That Explains a Lot

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^^ The only photo we’ve ever taken all together. ^^

Yesterday, I spent the entire day cleaning out everything I’ve ever owned. Books, art portfolios, recital photos, dishes, more books — it was an honest moment of taking in my past and deciding what I wanted to keep and what deserved a new and better home. A fresh start to 2016, void of unnecessary stress and armloads of old gymnastic ribbons.

(Don’t get excited, they were just participation ribbons. I trip over my shoes, you think I won a ribbon for an athletic event?)

So after hours of being reminded of all the things that make me Me, I thought it best to begin recording them here just so my NYC self doesn’t forget.

That Explains A Lot: The Carly Christine Edition

“Nancy Drew” and doll house mysteries. 

Since I can remember, I’ve always been obsessed with mysteries. The love ran deep as a kid, figuring into my favorite books (“Nancy Drew” and “The Mystery of the Pirate Ghost”) and childhood games. Sure, other girls might have their Barbies simply go to the store and make dinner, but not me. Oh no, Barbie and her family had crimes to solve! Villains to put behind bars! Soon “Clue” and “Murder By Death” became my two favorite movies as I’d watch them on repeat until I could recite every line perfectly. Miss White was my favorite, obviously.

Now, I’m frequently torn between “Psych,” “Broadchurch,” “Sherlock,” “Veronica Mars,” “Luther,” and don’t even get me started on “Miss Fisher’s Mysteries.” That show is my jammmmm. These detectives remind me to be bold, adventurous, smart, and take a proactive approach to my life. While detective Carly LeClue is my 157th back up plan, I do try to keep my nerdy mystery love alive by testing my observational skills in public A lot of “How many hats are on the train” and “What is this person’s story?” That sort of thing. You know, just common stuff for a 25-year-old lady.

Tommy.

There is a picture of Tommy – a random guy my family met once at a wedding — that we like to hide around our house. We have no idea his last name, where he lives, or how he became the star of our hide and seek game, but ten years after that wedding, Tommy lives on. There are rules of course, Tommy can’t be hidden in any bedrooms (too creepy) and the person who finds him is responsible for hiding him again. So thank you Tommy, for not only taking that unflattering, candid picture, but for never contacting us so we’d have to stop our game.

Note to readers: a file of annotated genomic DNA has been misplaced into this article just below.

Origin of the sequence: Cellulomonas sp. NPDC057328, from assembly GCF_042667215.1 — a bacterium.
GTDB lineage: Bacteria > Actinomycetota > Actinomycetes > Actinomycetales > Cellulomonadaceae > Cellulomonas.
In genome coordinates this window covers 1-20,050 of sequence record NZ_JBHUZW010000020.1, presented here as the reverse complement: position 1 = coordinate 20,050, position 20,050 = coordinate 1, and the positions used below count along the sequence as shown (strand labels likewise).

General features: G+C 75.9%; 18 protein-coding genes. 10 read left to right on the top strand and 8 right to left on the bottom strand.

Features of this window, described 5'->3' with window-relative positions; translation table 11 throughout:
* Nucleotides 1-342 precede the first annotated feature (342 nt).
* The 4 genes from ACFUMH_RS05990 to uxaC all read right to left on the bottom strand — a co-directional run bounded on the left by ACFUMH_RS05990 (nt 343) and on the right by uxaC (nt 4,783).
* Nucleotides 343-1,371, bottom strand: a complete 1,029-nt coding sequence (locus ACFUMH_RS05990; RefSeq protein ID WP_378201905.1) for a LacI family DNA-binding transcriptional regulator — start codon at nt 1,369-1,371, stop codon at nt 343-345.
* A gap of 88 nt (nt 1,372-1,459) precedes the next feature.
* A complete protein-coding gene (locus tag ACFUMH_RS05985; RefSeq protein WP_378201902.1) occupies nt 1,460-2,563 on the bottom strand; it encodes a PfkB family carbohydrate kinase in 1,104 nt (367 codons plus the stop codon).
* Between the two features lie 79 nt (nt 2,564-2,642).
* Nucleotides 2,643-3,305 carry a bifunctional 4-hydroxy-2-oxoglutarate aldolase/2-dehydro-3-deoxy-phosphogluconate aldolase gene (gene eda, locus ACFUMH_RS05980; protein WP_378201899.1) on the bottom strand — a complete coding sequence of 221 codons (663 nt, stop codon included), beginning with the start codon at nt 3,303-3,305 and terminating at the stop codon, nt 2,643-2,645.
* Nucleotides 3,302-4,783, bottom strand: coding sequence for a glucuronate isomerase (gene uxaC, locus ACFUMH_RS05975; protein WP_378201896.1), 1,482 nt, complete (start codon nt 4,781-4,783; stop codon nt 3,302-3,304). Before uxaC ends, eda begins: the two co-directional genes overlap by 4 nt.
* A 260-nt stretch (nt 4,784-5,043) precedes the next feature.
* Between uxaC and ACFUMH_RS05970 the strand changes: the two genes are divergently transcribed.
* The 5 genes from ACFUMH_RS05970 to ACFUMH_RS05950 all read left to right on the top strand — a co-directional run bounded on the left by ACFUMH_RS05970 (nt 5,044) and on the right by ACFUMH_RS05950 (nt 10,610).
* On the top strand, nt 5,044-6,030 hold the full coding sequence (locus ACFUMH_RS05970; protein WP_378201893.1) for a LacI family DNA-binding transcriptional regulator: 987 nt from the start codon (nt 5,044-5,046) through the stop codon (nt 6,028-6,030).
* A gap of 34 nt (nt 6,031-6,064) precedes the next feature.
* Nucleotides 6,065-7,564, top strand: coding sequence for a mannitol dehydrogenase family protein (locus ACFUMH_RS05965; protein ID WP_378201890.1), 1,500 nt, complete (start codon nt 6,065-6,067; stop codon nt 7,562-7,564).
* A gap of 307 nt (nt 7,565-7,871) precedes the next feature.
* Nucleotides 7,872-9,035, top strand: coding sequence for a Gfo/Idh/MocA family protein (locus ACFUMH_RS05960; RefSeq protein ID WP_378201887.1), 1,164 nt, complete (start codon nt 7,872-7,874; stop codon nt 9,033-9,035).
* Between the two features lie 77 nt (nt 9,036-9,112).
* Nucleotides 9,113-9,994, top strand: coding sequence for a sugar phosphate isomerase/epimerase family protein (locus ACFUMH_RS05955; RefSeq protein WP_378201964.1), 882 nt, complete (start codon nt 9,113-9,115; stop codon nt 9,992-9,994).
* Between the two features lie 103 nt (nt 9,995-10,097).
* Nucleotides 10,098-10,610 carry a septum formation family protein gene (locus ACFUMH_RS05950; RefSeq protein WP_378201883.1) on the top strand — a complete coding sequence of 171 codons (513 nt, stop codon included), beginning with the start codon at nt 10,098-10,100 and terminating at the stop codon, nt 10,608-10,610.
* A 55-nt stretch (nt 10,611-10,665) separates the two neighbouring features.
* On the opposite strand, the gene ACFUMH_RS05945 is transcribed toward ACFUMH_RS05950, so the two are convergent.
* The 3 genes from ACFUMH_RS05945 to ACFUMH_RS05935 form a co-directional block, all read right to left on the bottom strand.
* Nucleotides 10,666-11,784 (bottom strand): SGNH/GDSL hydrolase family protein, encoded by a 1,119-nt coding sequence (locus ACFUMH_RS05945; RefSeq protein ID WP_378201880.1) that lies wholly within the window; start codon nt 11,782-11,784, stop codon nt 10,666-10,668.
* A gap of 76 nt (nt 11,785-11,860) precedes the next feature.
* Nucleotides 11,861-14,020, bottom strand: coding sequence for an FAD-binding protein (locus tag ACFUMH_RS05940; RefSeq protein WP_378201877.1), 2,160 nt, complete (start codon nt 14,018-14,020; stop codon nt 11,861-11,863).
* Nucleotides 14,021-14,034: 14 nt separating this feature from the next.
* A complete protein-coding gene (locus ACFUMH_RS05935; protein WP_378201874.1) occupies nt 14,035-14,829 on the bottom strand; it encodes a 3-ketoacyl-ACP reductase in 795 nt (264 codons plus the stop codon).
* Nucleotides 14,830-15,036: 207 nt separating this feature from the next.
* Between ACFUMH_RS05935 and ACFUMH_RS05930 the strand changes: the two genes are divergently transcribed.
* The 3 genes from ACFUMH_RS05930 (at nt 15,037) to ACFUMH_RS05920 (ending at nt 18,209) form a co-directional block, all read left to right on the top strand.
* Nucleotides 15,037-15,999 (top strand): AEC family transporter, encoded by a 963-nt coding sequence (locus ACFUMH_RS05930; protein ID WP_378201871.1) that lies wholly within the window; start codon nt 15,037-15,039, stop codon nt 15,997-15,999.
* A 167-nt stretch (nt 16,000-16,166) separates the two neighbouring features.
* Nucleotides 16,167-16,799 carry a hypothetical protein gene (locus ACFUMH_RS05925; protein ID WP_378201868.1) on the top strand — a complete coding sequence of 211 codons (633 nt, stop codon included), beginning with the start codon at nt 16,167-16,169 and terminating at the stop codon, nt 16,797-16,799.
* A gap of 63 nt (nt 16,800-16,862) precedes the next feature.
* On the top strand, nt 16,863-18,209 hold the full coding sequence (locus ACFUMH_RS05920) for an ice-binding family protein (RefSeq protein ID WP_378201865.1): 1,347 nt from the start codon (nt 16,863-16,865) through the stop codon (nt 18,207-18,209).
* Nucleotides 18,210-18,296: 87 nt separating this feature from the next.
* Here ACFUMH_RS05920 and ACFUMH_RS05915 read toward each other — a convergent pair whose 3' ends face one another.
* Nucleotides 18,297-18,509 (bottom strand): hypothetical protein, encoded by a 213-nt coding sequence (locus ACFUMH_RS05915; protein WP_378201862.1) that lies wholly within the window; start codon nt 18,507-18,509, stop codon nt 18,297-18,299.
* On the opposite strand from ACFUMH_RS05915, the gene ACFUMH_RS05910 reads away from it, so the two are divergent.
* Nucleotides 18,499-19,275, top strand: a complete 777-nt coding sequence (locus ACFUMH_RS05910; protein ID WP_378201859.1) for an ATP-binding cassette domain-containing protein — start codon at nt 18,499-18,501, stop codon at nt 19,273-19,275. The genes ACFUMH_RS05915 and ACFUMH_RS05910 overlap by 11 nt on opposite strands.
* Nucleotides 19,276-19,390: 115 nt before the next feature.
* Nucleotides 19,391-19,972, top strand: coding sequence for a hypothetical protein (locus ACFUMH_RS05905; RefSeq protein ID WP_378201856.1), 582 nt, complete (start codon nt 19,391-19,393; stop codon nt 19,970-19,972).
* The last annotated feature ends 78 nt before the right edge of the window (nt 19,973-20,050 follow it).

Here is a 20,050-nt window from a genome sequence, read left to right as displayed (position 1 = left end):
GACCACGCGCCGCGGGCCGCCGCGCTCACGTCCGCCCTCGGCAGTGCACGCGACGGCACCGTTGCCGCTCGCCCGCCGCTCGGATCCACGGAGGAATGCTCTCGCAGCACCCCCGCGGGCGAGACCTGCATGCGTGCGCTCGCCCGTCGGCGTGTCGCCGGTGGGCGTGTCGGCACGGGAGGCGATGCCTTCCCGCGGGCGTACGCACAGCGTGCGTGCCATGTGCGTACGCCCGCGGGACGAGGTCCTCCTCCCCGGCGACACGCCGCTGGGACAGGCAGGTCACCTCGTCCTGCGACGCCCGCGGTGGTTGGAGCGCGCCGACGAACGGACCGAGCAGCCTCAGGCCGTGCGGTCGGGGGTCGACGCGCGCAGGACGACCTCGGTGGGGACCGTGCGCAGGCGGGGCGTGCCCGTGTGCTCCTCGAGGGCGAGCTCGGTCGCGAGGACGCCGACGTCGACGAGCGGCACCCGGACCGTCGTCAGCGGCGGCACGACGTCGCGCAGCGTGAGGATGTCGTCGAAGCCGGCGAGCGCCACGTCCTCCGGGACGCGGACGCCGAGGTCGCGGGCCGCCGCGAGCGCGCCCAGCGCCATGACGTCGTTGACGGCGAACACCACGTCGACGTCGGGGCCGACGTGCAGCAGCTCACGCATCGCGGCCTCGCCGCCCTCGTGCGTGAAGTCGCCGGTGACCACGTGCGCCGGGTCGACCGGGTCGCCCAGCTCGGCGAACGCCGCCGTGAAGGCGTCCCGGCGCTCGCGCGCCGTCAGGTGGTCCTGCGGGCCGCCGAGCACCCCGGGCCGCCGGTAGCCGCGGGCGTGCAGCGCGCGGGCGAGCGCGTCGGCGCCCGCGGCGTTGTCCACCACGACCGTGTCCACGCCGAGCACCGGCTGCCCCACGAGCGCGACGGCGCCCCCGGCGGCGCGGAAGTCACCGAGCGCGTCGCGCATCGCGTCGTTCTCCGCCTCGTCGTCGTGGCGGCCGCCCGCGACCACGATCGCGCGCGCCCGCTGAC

***

Mel Brooks is my hero.

I first saw “Robin Hood Men in Tights” when I was 8. My parents assumed the humor would go right over my tiny head, and while most of it did, the confusion about chastity belts did not. Hence, Mel Brooks’ creation lead to my first sex talk. Over the years, Mel has become a family staple as my dad and I quote “Blazing Saddles” and “Young Frankenstein” in our daily conversations. It’s a tough choice but order of favorites: “Young Frankenstein” (WHAT KNOCKERS!), “Robin Hood Men in Tights,” and “Blazing Saddles” — each holding such a unique beauty. I didn’t actually realize these movies weren’t popular among my classmates until high school, and by then I was so enamored and had already memorized all the “Robin Hood Men in Tights” songs that I didn’t care. It was the bond between my dad and I, and I loved it. Growing up quoting Doc Holiday in “Tombstone” and Mongo from “Blazing Saddles” seemed to come much easier than the eight years of Spanish I attempted, leaving the score: Foreign languages, 0. Mel Brooks, 1.

Fish gutting.

If you’ve ever tried to plan a dinner with me, you’ve quickly learned I don’t eat seafood. I just can’t stand the taste and yes, before you say anything, I have tried every kind. Stop insisting I try “the right kind.” It’s not happening because it doesn’t exist. But, despite hating the taste of seafood, I love fishing and even more, getting to gut the fish we’re forced to keep. My dad first taught me when I was seven, showing me all the organs and explaining their functions inside the fish. It was both my first hands-on anatomy lesson and first step towards my EMT certification. Honestly, is there anything more interesting in how the heart functions? The different lobes of the brain? The process of digestion? How to split a broken femur that’s sticking through the skin? I vote no.

Damn you “Hocus Pocus.”

Short story to wrap us up. When I was little, I watched “Hocus Pocus” alone. I was a scaredy cat as a kid, that should be said up front. But “Hocus Pocus” imposed its own kind of terror and for two years — TWO YEARS! — I tried to teach myself how to sleep with one eye open so the witches wouldn’t kidnap me. That’s a real, true story.

 

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